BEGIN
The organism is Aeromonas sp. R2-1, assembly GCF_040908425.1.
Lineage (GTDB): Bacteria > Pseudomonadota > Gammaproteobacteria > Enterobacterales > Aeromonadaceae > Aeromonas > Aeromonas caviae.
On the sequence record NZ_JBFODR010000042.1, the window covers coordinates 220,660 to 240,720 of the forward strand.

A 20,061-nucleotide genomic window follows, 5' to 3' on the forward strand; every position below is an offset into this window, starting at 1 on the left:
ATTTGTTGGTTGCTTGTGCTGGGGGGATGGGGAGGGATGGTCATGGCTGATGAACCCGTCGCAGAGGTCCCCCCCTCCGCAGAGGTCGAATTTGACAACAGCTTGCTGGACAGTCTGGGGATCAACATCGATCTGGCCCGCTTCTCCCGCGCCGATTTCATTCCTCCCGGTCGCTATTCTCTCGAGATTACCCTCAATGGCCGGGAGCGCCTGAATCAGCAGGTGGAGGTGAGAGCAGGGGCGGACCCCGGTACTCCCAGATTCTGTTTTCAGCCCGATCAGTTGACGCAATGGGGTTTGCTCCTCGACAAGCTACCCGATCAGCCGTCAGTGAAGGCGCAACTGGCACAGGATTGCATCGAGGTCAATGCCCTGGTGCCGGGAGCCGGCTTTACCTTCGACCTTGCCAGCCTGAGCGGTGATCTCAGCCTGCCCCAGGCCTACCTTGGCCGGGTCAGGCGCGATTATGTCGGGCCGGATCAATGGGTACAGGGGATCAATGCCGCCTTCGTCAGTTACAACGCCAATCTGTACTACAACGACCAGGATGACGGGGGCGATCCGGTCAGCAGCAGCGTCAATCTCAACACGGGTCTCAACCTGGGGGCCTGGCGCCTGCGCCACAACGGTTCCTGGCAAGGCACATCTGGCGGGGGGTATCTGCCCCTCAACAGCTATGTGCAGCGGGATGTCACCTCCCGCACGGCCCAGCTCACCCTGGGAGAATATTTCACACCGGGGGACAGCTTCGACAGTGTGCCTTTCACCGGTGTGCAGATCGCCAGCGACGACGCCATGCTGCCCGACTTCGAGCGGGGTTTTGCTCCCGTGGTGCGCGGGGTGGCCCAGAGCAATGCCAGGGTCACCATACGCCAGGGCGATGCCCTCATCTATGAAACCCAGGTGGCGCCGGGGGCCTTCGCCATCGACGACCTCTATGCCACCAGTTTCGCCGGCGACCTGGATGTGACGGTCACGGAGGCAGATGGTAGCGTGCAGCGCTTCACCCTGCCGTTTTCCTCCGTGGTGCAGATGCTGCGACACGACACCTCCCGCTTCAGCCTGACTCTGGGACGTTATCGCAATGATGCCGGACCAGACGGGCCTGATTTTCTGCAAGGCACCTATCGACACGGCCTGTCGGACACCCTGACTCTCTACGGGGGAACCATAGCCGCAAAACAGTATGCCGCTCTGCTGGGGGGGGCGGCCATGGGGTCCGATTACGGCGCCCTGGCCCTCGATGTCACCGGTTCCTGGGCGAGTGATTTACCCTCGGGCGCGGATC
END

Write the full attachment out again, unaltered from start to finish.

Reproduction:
The organism is Aeromonas sp. R2-1, assembly GCF_040908425.1.
Lineage (GTDB): Bacteria > Pseudomonadota > Gammaproteobacteria > Enterobacterales > Aeromonadaceae > Aeromonas > Aeromonas caviae.
On the sequence record NZ_JBFODR010000042.1, the window covers coordinates 220,660 to 240,720 of the forward strand.

A 20,061-nucleotide genomic window follows, 5' to 3' on the forward strand; every position below is an offset into this window, starting at 1 on the left:
ATTTGTTGGTTGCTTGTGCTGGGGGGATGGGGAGGGATGGTCATGGCTGATGAACCCGTCGCAGAGGTCCCCCCCTCCGCAGAGGTCGAATTTGACAACAGCTTGCTGGACAGTCTGGGGATCAACATCGATCTGGCCCGCTTCTCCCGCGCCGATTTCATTCCTCCCGGTCGCTATTCTCTCGAGATTACCCTCAATGGCCGGGAGCGCCTGAATCAGCAGGTGGAGGTGAGAGCAGGGGCGGACCCCGGTACTCCCAGATTCTGTTTTCAGCCCGATCAGTTGACGCAATGGGGTTTGCTCCTCGACAAGCTACCCGATCAGCCGTCAGTGAAGGCGCAACTGGCACAGGATTGCATCGAGGTCAATGCCCTGGTGCCGGGAGCCGGCTTTACCTTCGACCTTGCCAGCCTGAGCGGTGATCTCAGCCTGCCCCAGGCCTACCTTGGCCGGGTCAGGCGCGATTATGTCGGGCCGGATCAATGGGTACAGGGGATCAATGCCGCCTTCGTCAGTTACAACGCCAATCTGTACTACAACGACCAGGATGACGGGGGCGATCCGGTCAGCAGCAGCGTCAATCTCAACACGGGTCTCAACCTGGGGGCCTGGCGCCTGCGCCACAACGGTTCCTGGCAAGGCACATCTGGCGGGGGGTATCTGCCCCTCAACAGCTATGTGCAGCGGGATGTCACCTCCCGCACGGCCCAGCTCACCCTGGGAGAATATTTCACACCGGGGGACAGCTTCGACAGTGTGCCTTTCACCGGTGTGCAGATCGCCAGCGACGACGCCATGCTGCCCGACTTCGAGCGGGGTTTTGCTCCCGTGGTGCGCGGGGTGGCCCAGAGCAATGCCAGGGTCACCATACGCCAGGGCGATGCCCTCATCTATGAAACCCAGGTGGCGCCGGGGGCCTTCGCCATCGACGACCTCTATGCCACCAGTTTCGCCGGCGACCTGGATGTGACGGTCACGGAGGCAGATGGTAGCGTGCAGCGCTTCACCCTGCCGTTTTCCTCCGTGGTGCAGATGCTGCGACACGACACCTCCCGCTTCAGCCTGACTCTGGGACGTTATCGCAATGATGCCGGACCAGACGGGCCTGATTTTCTGCAAGGCACCTATCGACACGGCCTGTCGGACACCCTGACTCTCTACGGGGGAACCATAGCCGCAAAACAGTATGCCGCTCTGCTGGGGGGGGCGGCCATGGGGTCCGATTACGGCGCCCTGGCCCTCGATGTCACCGGTTCCTGGGCGAGTGATTTACCCTCGGGCGCGGATC